Advances in ISSN: 2378-3168 AOWMC

Obesity, Weight Management & Control
Volume 3 Issue 4

Micelle sequestration polymers

Monique Thomas
Brigham and Women’s Hospital, USA
Received: November 01, 2015 | Published: November 25, 2015
Correspondence: Monique Thomas, Registered Dietetic Technician, Brigham and Women’s Hospital, 75 Francis St, Boston, MA 02115, USA, Email
Citation: Thomas M. Micelle sequestration polymers. Adv Obes Weight Manag Control. 2015;3(4):232‒233. DOI: 10.15406/aowmc.2015.03.00065


Obesity is a major problem in the United States. The cause of obesity is mainly due to caloric imbalance. The authors of this journal article, Jian Qian and Bradley P. Sullivan from the Department of Chemistry at The University of Kansas, and Cory Berkl and from the Department of Chemical and Petroleum Engineering, also at The University of Kansas. They proposed in their article, “pH-Responsive Micelle Sequestrant Polymers Inhibit Fat Absorption” written in the American Chemical Society’s Biomacromolecules a safer alternative to other anti-obesity drugs. The goal is to have more caloric balance by getting rid of lipids from foods that were eaten. Lipids are high in calories, equaling 9 calories per gram, according to the Atwater Factor.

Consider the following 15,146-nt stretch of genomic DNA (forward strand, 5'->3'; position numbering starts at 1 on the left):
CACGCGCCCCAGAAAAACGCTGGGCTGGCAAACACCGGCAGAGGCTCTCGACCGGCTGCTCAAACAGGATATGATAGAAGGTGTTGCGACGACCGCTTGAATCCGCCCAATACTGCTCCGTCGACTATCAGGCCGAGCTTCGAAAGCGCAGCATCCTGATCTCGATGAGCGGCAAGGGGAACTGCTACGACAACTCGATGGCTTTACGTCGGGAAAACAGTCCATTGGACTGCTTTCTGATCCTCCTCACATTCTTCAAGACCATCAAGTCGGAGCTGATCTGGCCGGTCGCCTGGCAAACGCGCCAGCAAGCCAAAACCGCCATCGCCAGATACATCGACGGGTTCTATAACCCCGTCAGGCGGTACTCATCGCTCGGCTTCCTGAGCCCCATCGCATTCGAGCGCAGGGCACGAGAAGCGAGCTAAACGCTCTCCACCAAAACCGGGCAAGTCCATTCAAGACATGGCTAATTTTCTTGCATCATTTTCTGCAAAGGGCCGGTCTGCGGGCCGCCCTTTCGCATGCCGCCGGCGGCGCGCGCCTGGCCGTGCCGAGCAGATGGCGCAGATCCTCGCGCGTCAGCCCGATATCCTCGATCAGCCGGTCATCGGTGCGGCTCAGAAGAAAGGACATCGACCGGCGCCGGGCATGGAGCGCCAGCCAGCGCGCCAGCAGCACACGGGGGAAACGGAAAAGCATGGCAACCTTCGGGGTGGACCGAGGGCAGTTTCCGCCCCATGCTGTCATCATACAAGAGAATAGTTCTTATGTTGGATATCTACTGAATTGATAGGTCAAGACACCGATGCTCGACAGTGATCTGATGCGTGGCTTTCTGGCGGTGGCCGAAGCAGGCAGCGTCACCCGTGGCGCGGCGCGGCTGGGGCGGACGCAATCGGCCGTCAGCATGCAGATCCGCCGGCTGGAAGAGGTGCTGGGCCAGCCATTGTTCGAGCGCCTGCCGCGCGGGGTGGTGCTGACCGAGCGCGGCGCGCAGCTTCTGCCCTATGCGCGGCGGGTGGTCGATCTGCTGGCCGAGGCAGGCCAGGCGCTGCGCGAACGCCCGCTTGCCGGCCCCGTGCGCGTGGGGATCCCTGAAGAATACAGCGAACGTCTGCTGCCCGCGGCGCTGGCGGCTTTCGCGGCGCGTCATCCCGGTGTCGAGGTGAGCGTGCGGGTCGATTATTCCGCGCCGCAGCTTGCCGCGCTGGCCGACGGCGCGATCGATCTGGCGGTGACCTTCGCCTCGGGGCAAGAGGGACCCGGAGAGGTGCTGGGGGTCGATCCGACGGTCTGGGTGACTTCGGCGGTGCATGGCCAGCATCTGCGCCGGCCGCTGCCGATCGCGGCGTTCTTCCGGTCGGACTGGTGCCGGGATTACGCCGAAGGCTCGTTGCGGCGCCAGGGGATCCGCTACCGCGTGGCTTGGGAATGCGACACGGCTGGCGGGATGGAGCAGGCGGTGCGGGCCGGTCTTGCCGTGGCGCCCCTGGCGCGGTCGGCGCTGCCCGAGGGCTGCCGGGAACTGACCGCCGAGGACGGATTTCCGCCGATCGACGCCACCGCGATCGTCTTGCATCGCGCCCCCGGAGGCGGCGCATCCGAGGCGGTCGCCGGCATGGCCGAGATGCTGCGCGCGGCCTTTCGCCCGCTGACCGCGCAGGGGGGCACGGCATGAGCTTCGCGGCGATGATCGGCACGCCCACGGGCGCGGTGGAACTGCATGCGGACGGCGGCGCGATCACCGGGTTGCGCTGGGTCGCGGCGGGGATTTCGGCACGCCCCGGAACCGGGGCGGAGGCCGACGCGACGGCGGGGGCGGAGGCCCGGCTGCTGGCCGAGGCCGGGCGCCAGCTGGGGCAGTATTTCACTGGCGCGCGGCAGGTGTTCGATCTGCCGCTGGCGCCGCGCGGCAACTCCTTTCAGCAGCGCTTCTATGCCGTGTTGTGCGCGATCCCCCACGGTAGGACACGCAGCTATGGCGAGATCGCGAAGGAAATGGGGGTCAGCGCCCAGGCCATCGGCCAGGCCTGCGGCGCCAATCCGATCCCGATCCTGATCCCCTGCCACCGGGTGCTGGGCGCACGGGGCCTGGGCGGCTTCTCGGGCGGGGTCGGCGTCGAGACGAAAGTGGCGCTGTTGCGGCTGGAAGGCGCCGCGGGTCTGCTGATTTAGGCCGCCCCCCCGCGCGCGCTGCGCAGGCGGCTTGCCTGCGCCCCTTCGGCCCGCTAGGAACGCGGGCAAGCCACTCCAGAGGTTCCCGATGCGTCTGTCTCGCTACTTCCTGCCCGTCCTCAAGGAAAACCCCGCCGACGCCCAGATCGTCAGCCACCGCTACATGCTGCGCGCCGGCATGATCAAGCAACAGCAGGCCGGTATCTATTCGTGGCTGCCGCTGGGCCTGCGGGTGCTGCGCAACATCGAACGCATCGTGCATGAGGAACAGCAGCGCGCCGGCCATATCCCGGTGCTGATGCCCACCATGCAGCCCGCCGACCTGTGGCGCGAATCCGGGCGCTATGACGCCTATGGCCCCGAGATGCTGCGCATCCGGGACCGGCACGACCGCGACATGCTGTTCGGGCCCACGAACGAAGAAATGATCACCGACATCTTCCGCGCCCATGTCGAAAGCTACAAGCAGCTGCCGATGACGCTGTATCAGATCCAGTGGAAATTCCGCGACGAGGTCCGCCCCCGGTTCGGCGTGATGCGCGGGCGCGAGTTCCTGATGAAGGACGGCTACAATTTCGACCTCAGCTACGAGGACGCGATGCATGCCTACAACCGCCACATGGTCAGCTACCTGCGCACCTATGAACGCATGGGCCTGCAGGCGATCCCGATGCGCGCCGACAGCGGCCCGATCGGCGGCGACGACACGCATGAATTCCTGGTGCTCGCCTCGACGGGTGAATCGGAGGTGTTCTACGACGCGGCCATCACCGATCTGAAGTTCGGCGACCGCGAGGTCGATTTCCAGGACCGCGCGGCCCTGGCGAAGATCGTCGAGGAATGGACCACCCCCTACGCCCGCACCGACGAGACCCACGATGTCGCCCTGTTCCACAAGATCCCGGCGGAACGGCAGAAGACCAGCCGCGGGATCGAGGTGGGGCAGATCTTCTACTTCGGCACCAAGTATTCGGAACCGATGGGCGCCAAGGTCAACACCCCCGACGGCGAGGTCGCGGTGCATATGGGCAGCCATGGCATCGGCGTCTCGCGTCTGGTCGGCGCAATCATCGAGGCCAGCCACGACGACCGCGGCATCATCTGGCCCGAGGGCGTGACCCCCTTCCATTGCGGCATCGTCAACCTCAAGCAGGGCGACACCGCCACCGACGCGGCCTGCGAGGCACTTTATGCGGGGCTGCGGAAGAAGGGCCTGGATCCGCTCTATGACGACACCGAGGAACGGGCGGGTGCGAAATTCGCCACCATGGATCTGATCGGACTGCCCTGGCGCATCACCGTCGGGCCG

Lipids are what fats and triglycerides are derived from. The two ways that lipids are absorbed in the small intestine are by emulsification and lipolysis. During emulsification, lipids are broken down into micelles, which are smaller versions of lipids by bile acids. Bile acids also hold micelles in suspension. Bile acids are made by the liver and are stored in the gallbladder until they are motivated to be released into the small intestine. Bile acids are detergent-like particles made in the body from cholesterol. After emulsification, lipolysis occurs. Triglycerides, which are the main dietary lipids, are digested by the enzyme pancreatic lipase, which brings forth monoglycerides and free fatty acids. Both of them can go into enterocytes or diffuse. Lipolysis is important because when large fat molecules break down into micelles that provide more surface area of newly developed triglycerides to meet up with enzyme pancreatic lipase and break. However, if emulsification is disrupted, triglycerides cannot be broken down by pancreatic lipase well enough. Therefore, in the end, fat cannot be absorbed well enough in the gastrointestinal tract.

The gastrointestinal tract undergoes significant pH changes. When bolus enters the stomach, it goes into the stomach very acidic environment, which is at a pH of <5.0. Then, it goes into the duodenum, which is less acidic than the stomach’s environment (pH <6.0). Then, it heads over to the jejunum and ileum, where the pH is neutral there (pH ~6.0).